In Africa, archaeologists have discovered pieces of the oldest African pottery in central Mali, dating back to at least 9,400 BC.  The find, made by Geneva University's Eric Huysecom and his research team, is at Ounjougou near the Bandiagara cliffs.  The interdisciplinary team consists of 28 international researchers from Germany, Mali, Switzerland, France, and Britain who constitute the largest current archaeological research project in Africa.    The age of the sediment in which the ceramics were found suggests that the six fragments are at least 11,400 years old. Most ancient ceramics from the Middle East and the central and eastern Sahara regions are 10,000 years old.  The pieces reveal important information about human interaction with nature.  According to Huysecom, Ounjougou was selected as the location because everything led the team to believe that they could follow the evolution of humanity, the environment and the climate at that spot.  The site is an archaeologist's dream: a ravine made up of layers of easy-to-date sediment rich in West African history.  Since the start of the project in 1997, the team has made numerous discoveries that shed light on human development in the region.  But the unearthing of the ancient fragments of burnt clay is one of the most significant to date. Huysecom believes that pottery was invented in West Africa to enable people to adapt to climate change and the transformation of the region from desert into grassland.  Some 10,000 years ago, at the end of the ice age, the climate is thought to have fluctuated between warm and cold periods leading to the formation of a 500 mile-wide band of tropical vegetation extending northward.  This attracted people who slowly moved north from southern and central Africa.  Wild grasses and pearl millet started sprouting on the former desert land.  For early humans to have been able to eat and properly digest the new plants, they had to be stored and cooked in pots.  The invention of ceramics also coincided with that of small arrowheads also discovered by the team.  They were probably used to hunt hares, pheasants and other small game on the grassy plains.  East Asia, the area between Siberia, China and Japan, is the only other area where similar pottery and arrowheads have been found that are as old as those in West Africa.  Huysecom commented that this is important, as they both appear in the same way, at the same time and under similar climatic conditions, which indicates that people use certain modes of adaptation to cope with environmental changes.  Huysecom is returning to Ounjougou, rejoining his colleagues as they scour the region for caves and other settlement sites.  They hope to find out exactly where the pottery came from so as to determine more precisely the age of the fragments.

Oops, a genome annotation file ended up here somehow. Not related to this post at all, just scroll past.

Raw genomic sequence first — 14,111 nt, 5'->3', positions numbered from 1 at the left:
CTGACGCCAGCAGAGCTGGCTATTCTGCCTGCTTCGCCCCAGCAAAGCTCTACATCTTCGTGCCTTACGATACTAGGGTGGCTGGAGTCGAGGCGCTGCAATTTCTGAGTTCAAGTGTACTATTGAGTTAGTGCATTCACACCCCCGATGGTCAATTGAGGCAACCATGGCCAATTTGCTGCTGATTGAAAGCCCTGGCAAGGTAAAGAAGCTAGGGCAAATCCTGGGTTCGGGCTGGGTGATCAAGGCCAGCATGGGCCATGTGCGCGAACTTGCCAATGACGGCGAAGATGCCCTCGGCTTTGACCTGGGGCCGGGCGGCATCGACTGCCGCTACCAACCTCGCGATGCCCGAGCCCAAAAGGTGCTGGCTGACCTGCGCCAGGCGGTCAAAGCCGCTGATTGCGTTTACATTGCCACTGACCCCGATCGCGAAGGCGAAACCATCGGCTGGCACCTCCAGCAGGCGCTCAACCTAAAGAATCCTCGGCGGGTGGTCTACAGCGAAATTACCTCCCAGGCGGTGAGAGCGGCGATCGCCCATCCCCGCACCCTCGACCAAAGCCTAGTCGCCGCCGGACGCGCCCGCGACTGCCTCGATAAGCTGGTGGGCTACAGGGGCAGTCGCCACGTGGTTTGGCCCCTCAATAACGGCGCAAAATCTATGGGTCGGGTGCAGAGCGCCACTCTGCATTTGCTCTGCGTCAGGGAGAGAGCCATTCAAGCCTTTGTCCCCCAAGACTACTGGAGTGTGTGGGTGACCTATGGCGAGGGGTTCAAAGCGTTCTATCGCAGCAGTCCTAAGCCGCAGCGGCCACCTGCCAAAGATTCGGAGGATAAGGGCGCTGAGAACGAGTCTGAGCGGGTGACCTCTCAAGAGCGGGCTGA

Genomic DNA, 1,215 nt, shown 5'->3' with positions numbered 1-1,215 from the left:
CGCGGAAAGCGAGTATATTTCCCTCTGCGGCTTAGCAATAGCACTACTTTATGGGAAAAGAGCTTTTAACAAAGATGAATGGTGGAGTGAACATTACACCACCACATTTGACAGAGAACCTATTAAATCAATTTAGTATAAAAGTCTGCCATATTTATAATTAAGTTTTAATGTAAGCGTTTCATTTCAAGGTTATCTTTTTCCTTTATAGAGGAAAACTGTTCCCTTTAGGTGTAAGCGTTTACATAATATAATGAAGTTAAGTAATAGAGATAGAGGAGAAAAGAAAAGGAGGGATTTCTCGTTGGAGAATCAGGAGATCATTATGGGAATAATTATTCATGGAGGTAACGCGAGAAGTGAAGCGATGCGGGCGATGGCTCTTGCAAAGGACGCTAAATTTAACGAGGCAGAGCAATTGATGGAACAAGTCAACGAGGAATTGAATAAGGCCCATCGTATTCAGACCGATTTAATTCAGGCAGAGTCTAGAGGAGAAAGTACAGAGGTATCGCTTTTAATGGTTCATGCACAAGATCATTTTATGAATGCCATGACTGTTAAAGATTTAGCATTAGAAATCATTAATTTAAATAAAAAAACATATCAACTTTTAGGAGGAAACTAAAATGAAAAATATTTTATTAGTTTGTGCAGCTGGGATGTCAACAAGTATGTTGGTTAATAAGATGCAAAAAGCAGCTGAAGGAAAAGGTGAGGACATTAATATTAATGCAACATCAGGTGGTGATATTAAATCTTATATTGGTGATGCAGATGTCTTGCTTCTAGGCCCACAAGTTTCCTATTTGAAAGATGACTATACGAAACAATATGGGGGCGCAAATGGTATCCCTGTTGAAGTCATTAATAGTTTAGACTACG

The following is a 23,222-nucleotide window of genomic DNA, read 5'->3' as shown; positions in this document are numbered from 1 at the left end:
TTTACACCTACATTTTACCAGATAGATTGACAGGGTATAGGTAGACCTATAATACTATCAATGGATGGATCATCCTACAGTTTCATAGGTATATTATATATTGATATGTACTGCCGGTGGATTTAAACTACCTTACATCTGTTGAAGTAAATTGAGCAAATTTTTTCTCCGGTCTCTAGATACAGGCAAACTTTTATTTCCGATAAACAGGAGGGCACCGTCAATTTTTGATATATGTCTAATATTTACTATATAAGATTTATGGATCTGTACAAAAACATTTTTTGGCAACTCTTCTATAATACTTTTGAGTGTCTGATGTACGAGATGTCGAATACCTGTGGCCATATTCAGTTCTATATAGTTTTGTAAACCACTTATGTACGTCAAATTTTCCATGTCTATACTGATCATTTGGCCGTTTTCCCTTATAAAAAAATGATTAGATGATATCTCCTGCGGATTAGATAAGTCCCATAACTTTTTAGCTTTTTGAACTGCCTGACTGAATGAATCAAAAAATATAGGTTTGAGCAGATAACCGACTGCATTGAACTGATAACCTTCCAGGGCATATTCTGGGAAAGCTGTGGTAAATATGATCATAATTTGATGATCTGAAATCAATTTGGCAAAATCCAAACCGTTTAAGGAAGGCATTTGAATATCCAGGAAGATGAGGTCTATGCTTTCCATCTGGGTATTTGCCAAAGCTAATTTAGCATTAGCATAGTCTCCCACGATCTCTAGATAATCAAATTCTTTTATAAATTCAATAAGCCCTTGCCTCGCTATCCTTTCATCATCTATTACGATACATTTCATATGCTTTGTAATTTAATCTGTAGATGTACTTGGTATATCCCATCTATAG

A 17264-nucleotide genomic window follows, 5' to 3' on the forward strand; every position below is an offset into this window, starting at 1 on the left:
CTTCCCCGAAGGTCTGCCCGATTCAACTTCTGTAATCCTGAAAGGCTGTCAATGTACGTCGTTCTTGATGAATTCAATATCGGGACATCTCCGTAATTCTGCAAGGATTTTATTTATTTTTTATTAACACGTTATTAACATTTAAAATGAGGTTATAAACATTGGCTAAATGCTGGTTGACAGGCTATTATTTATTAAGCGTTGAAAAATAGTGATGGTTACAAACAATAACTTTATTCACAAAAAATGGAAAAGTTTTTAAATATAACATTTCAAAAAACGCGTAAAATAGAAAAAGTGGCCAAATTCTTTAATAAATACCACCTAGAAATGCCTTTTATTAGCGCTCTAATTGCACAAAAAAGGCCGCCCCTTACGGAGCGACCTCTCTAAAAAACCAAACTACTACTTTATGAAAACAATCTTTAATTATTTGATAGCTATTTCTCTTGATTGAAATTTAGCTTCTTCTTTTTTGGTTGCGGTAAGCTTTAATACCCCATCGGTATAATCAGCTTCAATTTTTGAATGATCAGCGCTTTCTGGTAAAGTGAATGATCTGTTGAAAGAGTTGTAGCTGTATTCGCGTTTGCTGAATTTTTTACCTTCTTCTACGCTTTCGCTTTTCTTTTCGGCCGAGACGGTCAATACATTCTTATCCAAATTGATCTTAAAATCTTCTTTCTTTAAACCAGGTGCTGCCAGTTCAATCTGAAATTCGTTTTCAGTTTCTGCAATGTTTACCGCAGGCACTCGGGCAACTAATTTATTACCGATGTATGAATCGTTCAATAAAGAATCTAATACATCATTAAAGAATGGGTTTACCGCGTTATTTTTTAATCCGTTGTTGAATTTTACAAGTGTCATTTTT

Online dig diary brings archaeology to the public

Source:http://www.sciencedaily.com/upi/index.php?feed=Science&article=UPI-1-20070117-13561700-bc-us-webdig.xml

Our final story is from Egypt, where Johns Hopkins University, in a continuing effort to bring archaeology to the general public, has launched its dig diary.  This is the seventh year Egyptologist Betsy Bryan and her team will be detailing the day-to-day life at an archaeological dig.  Starting this week and through late February, visitors to the “Hopkins in Egypt Today” website will find photos of Bryan and her colleagues working on the University's 12th annual excavation at the Mut Temple Precinct in Luxor, Egypt. The research focuses on the New Kingdom era of 1567 to 1085 BC, known as the "golden age" of Egyptian temple building.  This year, Bryan and her team will be excavating the area behind the temple's sacred lake.  Previously, their finds have included industrial and food processing installations such as granaries and bakeries.  According to Bryan, the goal of the website is to educate visitors by showing them elements of archaeological work in progress.  The site will resume again in June when Bryan will be working with a larger team, including students from Johns Hopkins and several stone conservators.

That wraps up the news for this week!
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I'm Laura Kelley and I'll see you next week!